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The changes in properties and dimensions that occur in nuclear fuel materials when fissioning takes place are described. The especially pronounced growth and distortion effects that are observed in uranium are discussed as they are affected by grain size and texture, heat treatment, alloy composition, and mechanical treatment. The characteristics included are gross dimensional change, pimpling, orange peeling, and cracking. The various fundamental considerations or theories that rationalize this behavior are presented. The changes in thermal conductivity, ductility, microstructure, and electrical properties are presented as they apply to all fuels, and these data are used to point out those areas of understanding and those of lack of understanding of the controlling variables in radiation damage to fuels. Some of the problems that require examination and additional data for our future development of high-performance reactor fuel elements are suggested. These include the necessary volume increase occurring at high burnup, the modifications of behavior that may be found when the fuel elements are operated at temperatures above our present experience, and improved mechanical and radiation stability that might be achieved by alloy development or composite design.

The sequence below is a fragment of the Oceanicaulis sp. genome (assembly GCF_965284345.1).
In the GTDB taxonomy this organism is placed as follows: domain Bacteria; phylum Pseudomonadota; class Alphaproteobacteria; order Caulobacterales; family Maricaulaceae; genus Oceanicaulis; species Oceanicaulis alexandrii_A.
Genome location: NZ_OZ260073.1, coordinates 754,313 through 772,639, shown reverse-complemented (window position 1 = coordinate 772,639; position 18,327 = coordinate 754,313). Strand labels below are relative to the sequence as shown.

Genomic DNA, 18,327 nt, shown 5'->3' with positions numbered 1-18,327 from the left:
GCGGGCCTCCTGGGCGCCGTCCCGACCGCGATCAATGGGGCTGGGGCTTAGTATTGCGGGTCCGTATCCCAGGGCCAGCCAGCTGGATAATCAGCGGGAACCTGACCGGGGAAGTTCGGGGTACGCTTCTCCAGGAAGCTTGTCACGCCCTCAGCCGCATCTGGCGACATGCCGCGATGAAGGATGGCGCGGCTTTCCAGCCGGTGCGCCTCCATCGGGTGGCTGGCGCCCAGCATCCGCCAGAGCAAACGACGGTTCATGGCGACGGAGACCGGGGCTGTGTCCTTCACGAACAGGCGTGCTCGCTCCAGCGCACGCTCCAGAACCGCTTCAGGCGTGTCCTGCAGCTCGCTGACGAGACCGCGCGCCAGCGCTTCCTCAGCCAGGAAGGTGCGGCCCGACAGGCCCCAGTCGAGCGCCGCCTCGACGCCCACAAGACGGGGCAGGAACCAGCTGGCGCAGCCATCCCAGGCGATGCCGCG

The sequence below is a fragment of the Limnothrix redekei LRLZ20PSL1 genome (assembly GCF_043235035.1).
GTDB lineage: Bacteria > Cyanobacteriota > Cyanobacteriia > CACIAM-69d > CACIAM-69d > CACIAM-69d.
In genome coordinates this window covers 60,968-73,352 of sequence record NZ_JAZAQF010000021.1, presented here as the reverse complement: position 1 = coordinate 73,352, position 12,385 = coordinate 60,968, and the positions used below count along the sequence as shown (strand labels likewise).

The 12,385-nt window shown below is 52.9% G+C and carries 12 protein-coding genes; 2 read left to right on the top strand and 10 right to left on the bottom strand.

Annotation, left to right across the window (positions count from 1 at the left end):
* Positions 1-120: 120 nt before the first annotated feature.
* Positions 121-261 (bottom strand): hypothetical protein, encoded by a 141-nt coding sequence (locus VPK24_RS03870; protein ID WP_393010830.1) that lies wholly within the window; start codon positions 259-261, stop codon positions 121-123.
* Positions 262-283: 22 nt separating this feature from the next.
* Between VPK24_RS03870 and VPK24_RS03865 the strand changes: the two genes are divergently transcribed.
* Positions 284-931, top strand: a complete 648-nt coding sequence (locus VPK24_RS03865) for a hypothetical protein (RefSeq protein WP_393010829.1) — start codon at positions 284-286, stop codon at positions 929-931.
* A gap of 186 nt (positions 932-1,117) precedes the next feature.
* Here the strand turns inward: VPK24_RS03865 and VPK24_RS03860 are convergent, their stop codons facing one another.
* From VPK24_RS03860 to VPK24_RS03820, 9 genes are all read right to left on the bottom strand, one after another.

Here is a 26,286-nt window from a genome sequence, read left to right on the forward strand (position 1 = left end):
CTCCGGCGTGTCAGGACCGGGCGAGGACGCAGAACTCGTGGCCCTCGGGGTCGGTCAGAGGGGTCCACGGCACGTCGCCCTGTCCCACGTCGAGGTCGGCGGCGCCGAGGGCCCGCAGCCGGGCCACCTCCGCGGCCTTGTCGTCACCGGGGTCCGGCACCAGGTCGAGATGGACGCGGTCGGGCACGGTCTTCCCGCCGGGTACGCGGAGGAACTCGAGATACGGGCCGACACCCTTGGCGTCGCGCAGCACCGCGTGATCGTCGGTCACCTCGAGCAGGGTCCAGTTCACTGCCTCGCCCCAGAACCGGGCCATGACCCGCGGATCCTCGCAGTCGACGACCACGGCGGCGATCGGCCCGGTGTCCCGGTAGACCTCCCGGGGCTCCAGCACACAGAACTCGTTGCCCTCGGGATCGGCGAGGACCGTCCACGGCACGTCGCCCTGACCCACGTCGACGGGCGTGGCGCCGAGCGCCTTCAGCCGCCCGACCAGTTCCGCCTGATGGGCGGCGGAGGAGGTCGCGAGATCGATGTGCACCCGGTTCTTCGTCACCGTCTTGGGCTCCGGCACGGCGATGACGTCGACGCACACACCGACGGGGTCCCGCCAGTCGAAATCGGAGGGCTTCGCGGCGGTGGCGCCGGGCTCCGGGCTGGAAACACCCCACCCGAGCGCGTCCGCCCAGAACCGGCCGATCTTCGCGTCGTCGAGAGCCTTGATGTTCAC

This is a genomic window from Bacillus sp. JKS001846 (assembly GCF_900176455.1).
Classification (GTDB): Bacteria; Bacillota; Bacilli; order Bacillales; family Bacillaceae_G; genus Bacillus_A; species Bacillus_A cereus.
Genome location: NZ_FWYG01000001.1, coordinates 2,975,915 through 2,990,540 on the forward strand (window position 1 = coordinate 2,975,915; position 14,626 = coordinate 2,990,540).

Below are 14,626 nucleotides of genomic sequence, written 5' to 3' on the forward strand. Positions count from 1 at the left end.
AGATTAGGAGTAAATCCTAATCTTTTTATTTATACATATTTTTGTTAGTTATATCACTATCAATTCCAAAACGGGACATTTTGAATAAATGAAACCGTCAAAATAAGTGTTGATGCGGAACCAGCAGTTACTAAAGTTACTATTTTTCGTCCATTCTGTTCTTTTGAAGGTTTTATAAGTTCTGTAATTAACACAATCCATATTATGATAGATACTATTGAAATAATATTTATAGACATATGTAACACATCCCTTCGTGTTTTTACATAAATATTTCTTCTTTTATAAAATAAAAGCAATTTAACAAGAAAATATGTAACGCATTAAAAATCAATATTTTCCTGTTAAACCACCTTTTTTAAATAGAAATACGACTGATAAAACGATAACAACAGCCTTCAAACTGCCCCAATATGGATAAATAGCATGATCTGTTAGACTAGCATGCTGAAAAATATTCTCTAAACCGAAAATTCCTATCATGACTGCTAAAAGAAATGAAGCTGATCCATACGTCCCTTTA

Atomics International, Inc., North American Aviation, Inc., Canoga Park, Calif.